Spaces for Consumption offers an in-depth and sophisticated analysis of the processes that underpin the commodification of the city and explains the physical manifestation of consumerism as a way of life. Engaging directly with the social, economic, and cultural processes that have resulted in our cities being defined through consumption this vibrant book clearly demonstrates the ways in which consumption has come to play a key role in the reinvention of the post-industrial city. The book provides a critical understanding of how consumption redefines the consumers' relationship to place using empirical examples and case studies to bring the issues to life. It discusses many of the key spaces and arenas in which this redefinition occurs including shopping, themed space, mega-events, and architecture.

Developing the notion of ‘contrived communality,’ Steven Miles outlines the ways in which consumption, alongside the emergence of an increasingly individualized society, constructs a new kind of relationship with the public realm. Clear, sophisticated, and dynamic, this book will be essential reading for students and researchers alike in sociology, human geography, architecture, planning, marketing, leisure and tourism, cultural studies, and urban studies.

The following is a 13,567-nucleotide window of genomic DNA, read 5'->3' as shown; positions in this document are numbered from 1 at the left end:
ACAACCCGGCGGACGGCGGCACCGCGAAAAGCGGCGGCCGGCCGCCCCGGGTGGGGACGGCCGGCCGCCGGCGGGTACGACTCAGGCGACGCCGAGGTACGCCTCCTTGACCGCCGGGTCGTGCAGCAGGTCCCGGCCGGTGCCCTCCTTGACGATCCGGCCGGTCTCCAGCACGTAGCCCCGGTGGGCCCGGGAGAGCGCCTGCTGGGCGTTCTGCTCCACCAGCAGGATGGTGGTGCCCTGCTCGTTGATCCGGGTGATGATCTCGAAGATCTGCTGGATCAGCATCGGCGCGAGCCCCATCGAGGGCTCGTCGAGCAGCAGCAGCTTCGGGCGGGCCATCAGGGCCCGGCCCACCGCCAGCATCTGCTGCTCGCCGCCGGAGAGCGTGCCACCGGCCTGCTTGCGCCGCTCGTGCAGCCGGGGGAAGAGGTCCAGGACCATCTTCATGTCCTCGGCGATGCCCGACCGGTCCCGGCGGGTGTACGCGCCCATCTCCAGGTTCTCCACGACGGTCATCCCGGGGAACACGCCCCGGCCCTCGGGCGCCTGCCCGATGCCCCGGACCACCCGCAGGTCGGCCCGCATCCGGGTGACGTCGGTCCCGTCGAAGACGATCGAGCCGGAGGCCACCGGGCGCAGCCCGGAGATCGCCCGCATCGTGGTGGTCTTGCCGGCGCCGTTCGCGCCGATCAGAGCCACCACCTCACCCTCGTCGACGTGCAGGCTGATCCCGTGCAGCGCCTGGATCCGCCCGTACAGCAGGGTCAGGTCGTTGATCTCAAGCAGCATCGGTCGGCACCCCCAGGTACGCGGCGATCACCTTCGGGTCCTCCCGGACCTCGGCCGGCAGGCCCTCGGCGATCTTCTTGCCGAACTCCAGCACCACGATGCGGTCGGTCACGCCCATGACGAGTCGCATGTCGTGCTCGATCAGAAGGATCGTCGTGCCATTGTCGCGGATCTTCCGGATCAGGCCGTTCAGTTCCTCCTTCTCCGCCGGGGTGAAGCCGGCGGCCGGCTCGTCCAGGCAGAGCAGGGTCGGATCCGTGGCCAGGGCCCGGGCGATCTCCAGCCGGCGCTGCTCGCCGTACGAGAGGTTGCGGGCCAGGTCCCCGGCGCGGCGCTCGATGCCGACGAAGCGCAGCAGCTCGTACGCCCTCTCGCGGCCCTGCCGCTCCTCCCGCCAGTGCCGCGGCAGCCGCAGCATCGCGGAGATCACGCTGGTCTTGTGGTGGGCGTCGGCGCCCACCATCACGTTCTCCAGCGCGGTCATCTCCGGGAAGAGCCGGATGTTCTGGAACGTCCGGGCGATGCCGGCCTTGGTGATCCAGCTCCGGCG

Consuming Culture

Consuming culture

One of the key characteristics of the emergence of the entrepreneurial city as discussed in Chapter 3 has been an increasingly co-dependent and pragmatic relationship between the economy and culture to the extent that art and culture are an integral part of urban economic development (see Scott, 2000; Evans, 2001). In this context:

It is becoming more and more difficult to determine where the cultural economy begins and the rest of the capitalist economic order ends, for just as culture is increasingly subject to commodification, so one of the prevalent features of contemporary capitalism is its tendency to infuse an ever widening range of outputs with aesthetic and semiotic and above all symbolic, as opposed to material, content. (Scott, 2000: x)

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